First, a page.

GOP’s black market: Anti-incumbent campaigns

Lerner’s core “band of brothers” is a select group: In four of this year’s most heated incumbent-versus-challenger primary races, a group of four firms have engaged in a kind of musical chairs, trading off responsibilities from one race to the next.

Altogether, the four companies — operating in Idaho, Mississippi, Kentucky and Kansas — have taken in some $8.5 million from anti-incumbent campaigns and super PACs just in those states, a review of campaign finance records shows. (That’s revenue, not profit; Federal Election Commission reports don’t break down how much money goes to operations versus fees.)

Red Sea LLC, Lerner’s firm, was paid $3.2 million working for the Club for Growth and Senate Conservatives Action, the super PAC arm of Senate Conservatives Fund, in three of those races. The West Coast firm Target Enterprises took in $1.1 million from the Club and SCA in Mississippi, and from SCA in Kansas.

Jamestown Associates, a firm publicly denounced by the McConnell campaign, consulted for the SCF and SCA in Kentucky and the Club in Idaho; in Mississippi, it worked for both of those groups as well as for the Tea Party Patriots Citizens Fund. The company now works directly for Milton Wolf, the conservative radiologist challenging Kansas Republican Sen. Pat Roberts.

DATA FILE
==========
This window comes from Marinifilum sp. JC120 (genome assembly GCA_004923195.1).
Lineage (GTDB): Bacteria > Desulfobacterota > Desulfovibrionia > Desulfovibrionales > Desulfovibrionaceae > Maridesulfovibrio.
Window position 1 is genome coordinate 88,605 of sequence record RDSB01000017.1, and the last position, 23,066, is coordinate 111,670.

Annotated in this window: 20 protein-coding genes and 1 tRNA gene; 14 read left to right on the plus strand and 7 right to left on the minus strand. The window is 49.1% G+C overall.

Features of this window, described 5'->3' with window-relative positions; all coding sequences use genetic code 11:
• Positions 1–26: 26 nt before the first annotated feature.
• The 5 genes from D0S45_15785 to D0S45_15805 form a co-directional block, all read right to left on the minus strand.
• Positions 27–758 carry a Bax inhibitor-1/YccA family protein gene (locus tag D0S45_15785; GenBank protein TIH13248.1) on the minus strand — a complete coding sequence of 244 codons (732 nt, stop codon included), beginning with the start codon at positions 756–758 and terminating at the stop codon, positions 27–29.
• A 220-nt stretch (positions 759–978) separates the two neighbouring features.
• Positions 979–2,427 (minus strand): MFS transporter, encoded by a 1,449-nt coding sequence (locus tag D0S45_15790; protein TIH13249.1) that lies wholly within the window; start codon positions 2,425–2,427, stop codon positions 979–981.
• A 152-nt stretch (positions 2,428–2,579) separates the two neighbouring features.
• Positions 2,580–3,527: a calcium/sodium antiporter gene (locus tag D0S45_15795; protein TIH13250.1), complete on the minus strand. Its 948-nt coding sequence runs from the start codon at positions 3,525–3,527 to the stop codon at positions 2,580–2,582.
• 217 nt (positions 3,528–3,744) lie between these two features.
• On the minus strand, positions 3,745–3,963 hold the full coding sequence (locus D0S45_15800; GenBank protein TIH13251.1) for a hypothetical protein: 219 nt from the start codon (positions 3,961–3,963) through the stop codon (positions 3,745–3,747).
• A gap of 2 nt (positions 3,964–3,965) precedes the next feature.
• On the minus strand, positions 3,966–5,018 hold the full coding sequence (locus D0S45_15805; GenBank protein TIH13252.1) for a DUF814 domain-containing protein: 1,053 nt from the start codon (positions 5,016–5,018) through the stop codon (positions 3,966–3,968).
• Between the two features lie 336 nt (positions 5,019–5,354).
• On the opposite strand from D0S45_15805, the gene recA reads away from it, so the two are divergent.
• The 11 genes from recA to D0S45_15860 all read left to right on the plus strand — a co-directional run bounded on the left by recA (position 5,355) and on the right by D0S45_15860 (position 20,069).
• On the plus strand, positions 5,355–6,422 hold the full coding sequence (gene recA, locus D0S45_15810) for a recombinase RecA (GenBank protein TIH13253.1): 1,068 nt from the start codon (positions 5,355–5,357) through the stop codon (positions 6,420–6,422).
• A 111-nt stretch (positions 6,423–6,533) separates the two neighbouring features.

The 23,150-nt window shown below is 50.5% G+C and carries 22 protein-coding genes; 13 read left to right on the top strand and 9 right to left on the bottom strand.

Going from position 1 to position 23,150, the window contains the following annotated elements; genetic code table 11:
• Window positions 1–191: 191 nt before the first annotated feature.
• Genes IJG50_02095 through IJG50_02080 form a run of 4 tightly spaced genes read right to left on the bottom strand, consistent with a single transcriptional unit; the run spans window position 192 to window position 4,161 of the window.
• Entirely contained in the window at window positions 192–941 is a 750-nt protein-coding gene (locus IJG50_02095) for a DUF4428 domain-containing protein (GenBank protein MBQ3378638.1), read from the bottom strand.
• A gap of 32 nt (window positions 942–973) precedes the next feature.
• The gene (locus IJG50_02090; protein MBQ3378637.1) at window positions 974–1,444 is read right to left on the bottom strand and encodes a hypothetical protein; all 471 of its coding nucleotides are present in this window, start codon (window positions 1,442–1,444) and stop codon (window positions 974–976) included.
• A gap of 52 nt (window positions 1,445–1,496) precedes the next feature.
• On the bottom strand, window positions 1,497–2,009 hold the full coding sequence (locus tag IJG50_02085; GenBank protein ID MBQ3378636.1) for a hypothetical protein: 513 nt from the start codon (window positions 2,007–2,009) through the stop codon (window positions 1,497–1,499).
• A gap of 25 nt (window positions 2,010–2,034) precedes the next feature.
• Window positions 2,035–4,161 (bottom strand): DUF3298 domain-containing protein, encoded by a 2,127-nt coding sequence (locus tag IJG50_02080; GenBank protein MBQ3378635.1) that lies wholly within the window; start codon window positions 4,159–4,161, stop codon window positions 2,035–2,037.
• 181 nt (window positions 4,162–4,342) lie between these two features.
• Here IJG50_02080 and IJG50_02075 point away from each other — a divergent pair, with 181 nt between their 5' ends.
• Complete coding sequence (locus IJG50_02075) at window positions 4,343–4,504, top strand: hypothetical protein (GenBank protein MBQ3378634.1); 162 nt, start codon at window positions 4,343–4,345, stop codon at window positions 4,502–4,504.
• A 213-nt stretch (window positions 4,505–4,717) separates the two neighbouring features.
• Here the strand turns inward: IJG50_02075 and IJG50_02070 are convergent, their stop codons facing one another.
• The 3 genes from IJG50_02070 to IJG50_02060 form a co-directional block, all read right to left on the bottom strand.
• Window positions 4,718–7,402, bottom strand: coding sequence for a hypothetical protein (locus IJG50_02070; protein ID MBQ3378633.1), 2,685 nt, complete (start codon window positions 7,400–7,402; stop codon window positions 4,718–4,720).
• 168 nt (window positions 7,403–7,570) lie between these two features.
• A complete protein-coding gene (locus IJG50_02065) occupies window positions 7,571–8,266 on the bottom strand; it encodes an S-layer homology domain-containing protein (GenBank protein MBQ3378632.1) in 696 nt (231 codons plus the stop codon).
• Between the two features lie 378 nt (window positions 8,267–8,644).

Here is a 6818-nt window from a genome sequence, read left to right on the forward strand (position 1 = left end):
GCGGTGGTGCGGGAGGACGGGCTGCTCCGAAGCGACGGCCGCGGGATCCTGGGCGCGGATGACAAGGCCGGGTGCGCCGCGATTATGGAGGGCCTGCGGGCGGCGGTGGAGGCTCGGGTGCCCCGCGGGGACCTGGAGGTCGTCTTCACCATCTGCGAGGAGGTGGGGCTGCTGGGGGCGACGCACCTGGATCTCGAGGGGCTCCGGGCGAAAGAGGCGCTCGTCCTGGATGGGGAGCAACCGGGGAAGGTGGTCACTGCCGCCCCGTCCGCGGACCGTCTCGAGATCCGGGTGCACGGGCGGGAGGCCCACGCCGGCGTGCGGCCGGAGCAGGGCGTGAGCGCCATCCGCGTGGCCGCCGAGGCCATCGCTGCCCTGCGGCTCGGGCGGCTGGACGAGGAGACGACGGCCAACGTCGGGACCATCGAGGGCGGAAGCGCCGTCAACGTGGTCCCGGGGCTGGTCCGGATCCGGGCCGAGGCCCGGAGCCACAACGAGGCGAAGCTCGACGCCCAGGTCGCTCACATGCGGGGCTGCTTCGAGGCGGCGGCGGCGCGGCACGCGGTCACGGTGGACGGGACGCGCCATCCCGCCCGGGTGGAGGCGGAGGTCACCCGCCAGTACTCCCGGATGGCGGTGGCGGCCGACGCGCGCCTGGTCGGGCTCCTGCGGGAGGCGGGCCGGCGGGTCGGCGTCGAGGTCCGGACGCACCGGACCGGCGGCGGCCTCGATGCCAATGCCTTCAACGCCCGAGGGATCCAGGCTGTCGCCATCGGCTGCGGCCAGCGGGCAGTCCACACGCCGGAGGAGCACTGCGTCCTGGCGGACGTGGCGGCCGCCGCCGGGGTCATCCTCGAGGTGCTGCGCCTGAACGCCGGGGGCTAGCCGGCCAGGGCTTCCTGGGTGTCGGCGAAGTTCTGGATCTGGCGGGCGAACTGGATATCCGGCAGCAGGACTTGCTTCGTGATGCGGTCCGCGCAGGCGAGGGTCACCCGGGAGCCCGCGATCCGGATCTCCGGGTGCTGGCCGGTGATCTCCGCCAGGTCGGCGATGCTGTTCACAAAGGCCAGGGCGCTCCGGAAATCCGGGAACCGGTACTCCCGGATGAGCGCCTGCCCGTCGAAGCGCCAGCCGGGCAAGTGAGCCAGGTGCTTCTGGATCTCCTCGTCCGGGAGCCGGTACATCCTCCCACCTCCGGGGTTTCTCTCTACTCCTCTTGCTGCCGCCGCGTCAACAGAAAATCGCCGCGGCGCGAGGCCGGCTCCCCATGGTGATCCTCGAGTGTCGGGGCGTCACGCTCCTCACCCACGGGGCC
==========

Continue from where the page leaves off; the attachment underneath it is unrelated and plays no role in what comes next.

The firm’s total intake across those four races comes to $1.8 million. Federal Election Commission documents filed over the weekend show Jamestown is also producing ads for an outside group supporting Tennessee Sen. Lamar Alexander’s primary challenger, conservative state Rep. Joe Carr.

The exact responsibilities of the firms differ from race to race. In Mississippi, Jamestown produced campaign mail for the Club for Growth, while Red Sea did the group’s TV advertising and Target worked on digital ads.